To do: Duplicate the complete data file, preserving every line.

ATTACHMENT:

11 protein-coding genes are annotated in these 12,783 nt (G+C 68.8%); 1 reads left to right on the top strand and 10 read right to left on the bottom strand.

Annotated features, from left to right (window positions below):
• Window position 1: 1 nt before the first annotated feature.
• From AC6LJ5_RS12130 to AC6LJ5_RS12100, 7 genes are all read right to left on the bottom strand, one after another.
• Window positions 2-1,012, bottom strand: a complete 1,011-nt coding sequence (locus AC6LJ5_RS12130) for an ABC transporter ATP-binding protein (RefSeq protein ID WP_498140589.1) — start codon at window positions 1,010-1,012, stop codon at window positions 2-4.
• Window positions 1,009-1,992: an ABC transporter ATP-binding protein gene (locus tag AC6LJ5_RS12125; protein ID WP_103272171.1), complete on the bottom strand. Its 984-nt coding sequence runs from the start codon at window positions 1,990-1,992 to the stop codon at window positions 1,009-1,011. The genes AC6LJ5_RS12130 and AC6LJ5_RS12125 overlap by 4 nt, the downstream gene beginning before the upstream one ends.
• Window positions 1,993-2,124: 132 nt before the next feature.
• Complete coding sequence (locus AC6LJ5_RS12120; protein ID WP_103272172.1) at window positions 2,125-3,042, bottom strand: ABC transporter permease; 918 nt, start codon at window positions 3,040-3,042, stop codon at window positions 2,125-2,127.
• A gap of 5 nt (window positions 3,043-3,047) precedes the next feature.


11 protein-coding genes are annotated in these 12,783 nt (G+C 68.8%); 1 reads left to right on the top strand and 10 read right to left on the bottom strand.

Annotated features, from left to right (window positions below):
• Window position 1: 1 nt before the first annotated feature.
• From AC6LJ5_RS12130 to AC6LJ5_RS12100, 7 genes are all read right to left on the bottom strand, one after another.
• Window positions 2-1,012, bottom strand: a complete 1,011-nt coding sequence (locus AC6LJ5_RS12130) for an ABC transporter ATP-binding protein (RefSeq protein ID WP_498140589.1) — start codon at window positions 1,010-1,012, stop codon at window positions 2-4.
• Window positions 1,009-1,992: an ABC transporter ATP-binding protein gene (locus tag AC6LJ5_RS12125; protein ID WP_103272171.1), complete on the bottom strand. Its 984-nt coding sequence runs from the start codon at window positions 1,990-1,992 to the stop codon at window positions 1,009-1,011. The genes AC6LJ5_RS12130 and AC6LJ5_RS12125 overlap by 4 nt, the downstream gene beginning before the upstream one ends.
• Window positions 1,993-2,124: 132 nt before the next feature.
• Complete coding sequence (locus AC6LJ5_RS12120; protein ID WP_103272172.1) at window positions 2,125-3,042, bottom strand: ABC transporter permease; 918 nt, start codon at window positions 3,040-3,042, stop codon at window positions 2,125-2,127.
• A gap of 5 nt (window positions 3,043-3,047) precedes the next feature.